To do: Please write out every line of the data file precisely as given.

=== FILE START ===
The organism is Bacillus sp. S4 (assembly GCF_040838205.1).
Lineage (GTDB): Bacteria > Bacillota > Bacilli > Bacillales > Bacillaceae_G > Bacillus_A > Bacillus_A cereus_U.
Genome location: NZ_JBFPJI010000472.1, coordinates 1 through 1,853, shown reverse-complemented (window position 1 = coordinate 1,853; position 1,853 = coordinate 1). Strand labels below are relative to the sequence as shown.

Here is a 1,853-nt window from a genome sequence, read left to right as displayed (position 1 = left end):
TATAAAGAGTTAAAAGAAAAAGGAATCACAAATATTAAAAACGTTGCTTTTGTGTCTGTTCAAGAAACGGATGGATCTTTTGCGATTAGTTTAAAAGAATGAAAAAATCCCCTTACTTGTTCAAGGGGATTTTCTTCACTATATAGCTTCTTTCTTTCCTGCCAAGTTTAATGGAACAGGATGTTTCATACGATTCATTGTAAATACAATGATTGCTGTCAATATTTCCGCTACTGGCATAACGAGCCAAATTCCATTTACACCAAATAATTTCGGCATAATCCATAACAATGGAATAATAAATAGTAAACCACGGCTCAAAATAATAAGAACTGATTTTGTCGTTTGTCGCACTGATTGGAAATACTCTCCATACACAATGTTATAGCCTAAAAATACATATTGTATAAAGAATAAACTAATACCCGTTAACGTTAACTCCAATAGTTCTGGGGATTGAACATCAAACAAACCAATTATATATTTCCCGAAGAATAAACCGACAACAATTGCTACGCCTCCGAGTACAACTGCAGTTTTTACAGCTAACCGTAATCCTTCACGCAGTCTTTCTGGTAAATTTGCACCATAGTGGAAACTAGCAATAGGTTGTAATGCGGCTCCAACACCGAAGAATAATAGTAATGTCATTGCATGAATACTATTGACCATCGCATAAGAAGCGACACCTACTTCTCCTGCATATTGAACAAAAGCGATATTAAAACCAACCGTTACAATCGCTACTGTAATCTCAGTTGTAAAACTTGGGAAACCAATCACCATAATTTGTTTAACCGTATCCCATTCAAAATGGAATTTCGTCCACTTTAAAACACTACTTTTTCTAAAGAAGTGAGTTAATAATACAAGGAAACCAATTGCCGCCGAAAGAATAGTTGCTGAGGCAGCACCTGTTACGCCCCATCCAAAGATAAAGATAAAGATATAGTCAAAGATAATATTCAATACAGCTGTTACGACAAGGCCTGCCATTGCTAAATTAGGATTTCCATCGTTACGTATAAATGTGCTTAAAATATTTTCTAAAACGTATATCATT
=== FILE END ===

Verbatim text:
The organism is Bacillus sp. S4 (assembly GCF_040838205.1).
Lineage (GTDB): Bacteria > Bacillota > Bacilli > Bacillales > Bacillaceae_G > Bacillus_A > Bacillus_A cereus_U.
Genome location: NZ_JBFPJI010000472.1, coordinates 1 through 1,853, shown reverse-complemented (window position 1 = coordinate 1,853; position 1,853 = coordinate 1). Strand labels below are relative to the sequence as shown.

Here is a 1,853-nt window from a genome sequence, read left to right as displayed (position 1 = left end):
TATAAAGAGTTAAAAGAAAAAGGAATCACAAATATTAAAAACGTTGCTTTTGTGTCTGTTCAAGAAACGGATGGATCTTTTGCGATTAGTTTAAAAGAATGAAAAAATCCCCTTACTTGTTCAAGGGGATTTTCTTCACTATATAGCTTCTTTCTTTCCTGCCAAGTTTAATGGAACAGGATGTTTCATACGATTCATTGTAAATACAATGATTGCTGTCAATATTTCCGCTACTGGCATAACGAGCCAAATTCCATTTACACCAAATAATTTCGGCATAATCCATAACAATGGAATAATAAATAGTAAACCACGGCTCAAAATAATAAGAACTGATTTTGTCGTTTGTCGCACTGATTGGAAATACTCTCCATACACAATGTTATAGCCTAAAAATACATATTGTATAAAGAATAAACTAATACCCGTTAACGTTAACTCCAATAGTTCTGGGGATTGAACATCAAACAAACCAATTATATATTTCCCGAAGAATAAACCGACAACAATTGCTACGCCTCCGAGTACAACTGCAGTTTTTACAGCTAACCGTAATCCTTCACGCAGTCTTTCTGGTAAATTTGCACCATAGTGGAAACTAGCAATAGGTTGTAATGCGGCTCCAACACCGAAGAATAATAGTAATGTCATTGCATGAATACTATTGACCATCGCATAAGAAGCGACACCTACTTCTCCTGCATATTGAACAAAAGCGATATTAAAACCAACCGTTACAATCGCTACTGTAATCTCAGTTGTAAAACTTGGGAAACCAATCACCATAATTTGTTTAACCGTATCCCATTCAAAATGGAATTTCGTCCACTTTAAAACACTACTTTTTCTAAAGAAGTGAGTTAATAATACAAGGAAACCAATTGCCGCCGAAAGAATAGTTGCTGAGGCAGCACCTGTTACGCCCCATCCAAAGATAAAGATAAAGATATAGTCAAAGATAATATTCAATACAGCTGTTACGACAAGGCCTGCCATTGCTAAATTAGGATTTCCATCGTTACGTATAAATGTGCTTAAAATATTTTCTAAAACGTATATCATT